TORONTO (Reuters) – Berkshire Hathaway Inc’s re-investment in Suncor Energy Inc highlights the benefits of being an integrated oil company and could revive investor interest in the languishing Canadian energy sector, fund managers said.
The move is also seen by some as a wager the energy sector could benefit from a change in the guard in Canada’s oil-rich Alberta province, which has an election this year.
Berkshire - Stake - Suncor - C - Prices
Berkshire’s new 0.7 percent stake in Suncor, valued at C$488 million ($370.54 million) at current prices, is already worth 23 percent more since Berkshire bought it in the last quarter. It comes more than two years after it sold for $618 million a 1.4 percent stake it had bought in 2013 and added to in 2015.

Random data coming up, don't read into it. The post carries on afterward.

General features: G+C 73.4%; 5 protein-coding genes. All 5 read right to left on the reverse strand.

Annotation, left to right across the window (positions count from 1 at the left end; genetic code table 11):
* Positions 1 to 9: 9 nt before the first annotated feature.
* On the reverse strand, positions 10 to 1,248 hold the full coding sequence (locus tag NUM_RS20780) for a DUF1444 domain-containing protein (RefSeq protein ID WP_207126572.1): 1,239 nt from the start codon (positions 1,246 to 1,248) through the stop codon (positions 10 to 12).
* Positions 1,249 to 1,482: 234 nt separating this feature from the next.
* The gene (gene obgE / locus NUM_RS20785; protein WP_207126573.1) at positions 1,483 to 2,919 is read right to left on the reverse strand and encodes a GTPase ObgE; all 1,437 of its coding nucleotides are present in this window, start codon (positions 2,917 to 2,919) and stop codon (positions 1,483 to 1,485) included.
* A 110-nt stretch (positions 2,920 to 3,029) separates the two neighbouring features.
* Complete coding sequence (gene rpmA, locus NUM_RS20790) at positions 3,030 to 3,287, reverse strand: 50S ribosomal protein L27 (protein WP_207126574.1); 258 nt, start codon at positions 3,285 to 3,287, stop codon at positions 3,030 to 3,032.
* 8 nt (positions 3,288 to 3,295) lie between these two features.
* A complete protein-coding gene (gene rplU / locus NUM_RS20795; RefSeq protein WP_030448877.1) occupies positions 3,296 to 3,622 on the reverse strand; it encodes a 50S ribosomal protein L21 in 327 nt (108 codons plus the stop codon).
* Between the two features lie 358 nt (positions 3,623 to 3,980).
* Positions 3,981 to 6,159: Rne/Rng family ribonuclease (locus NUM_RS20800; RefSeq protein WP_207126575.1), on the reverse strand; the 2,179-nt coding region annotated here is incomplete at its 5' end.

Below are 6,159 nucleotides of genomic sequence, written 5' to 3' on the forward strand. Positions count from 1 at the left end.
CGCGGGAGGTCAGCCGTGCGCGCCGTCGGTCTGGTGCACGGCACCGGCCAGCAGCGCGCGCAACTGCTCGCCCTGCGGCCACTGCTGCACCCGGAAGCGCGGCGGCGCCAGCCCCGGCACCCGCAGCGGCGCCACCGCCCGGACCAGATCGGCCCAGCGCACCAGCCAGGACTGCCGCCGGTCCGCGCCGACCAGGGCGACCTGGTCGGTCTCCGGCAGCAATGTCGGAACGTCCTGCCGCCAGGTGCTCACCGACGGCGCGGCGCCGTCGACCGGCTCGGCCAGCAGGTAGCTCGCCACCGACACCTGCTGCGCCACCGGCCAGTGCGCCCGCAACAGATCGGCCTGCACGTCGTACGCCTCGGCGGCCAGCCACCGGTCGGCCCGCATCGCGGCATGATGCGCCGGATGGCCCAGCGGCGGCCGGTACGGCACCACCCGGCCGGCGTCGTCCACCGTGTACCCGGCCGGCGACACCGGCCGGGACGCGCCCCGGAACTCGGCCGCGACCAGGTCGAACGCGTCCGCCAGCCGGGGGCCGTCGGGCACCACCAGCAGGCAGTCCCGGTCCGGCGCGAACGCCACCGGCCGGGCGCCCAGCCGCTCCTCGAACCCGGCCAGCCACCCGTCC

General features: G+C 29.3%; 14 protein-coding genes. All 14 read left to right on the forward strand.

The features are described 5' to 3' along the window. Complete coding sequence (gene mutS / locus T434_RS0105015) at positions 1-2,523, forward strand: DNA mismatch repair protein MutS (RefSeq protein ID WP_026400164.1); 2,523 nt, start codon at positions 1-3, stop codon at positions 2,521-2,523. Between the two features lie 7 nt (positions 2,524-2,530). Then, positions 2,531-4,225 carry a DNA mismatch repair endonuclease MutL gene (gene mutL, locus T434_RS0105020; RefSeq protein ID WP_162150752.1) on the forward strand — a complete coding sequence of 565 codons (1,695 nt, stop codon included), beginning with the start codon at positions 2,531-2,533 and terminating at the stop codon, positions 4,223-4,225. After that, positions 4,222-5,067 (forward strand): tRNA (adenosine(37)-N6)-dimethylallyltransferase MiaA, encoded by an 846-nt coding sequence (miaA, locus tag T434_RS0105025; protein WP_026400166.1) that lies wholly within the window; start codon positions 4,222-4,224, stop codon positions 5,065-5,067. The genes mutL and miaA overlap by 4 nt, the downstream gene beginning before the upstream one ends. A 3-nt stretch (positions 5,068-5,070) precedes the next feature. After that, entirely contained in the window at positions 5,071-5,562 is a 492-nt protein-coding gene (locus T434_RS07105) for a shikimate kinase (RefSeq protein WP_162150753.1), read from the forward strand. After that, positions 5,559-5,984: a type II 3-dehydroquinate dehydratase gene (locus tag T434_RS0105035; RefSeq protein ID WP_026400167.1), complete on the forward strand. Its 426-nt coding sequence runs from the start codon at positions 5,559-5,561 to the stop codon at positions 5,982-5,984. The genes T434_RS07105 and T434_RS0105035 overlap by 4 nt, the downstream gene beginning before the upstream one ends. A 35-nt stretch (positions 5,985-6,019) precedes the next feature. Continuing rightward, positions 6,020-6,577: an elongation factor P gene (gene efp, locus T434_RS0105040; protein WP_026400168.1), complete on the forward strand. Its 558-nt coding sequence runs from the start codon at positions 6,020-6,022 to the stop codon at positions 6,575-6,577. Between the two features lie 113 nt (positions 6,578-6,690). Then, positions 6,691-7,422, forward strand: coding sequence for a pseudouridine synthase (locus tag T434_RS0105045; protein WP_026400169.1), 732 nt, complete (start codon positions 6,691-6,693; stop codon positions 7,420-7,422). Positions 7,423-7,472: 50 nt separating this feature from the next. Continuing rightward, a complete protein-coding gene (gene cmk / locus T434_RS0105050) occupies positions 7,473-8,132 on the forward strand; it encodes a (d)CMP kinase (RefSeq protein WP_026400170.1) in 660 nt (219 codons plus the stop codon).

Its re-entry is seen by analysts as a validation that Canada’s biggest oil and gas company has catalysts – such as a new incoming CEO and the eventual removal of Alberta oil curtailments – that could propel the stock higher.
Berkshire - Reasons - Investment - Suncor - Reuters
Berkshire has not publicly discussed its reasons for its recent investment in Suncor, and did not comment when reached by Reuters.
While a bet on Suncor is not seen as a play on the entire industry, major Berkshire shareholder Warren Buffett’s stature as a value investor is expected to prompt other funds to wade back into the Canadian energy sector.
People - Attention - Warren - Buffett - Play
“People always pay attention when Warren Buffett makes a play, and I don’t think it will be any different this time around,” said Mike Archibald, associate portfolio manager at AGF Investments Inc.
“It’s a great signal that foreign capital is starting to flow back to Canada as this will ultimately be the main driver of stock prices.”
Investors - Majors - Canada - Oil - Patch
Investors and some foreign majors have shunned Canada’s oil patch in recent years due to high production costs, environmental concerns, and difficulties moving crude due to clogged pipelines.
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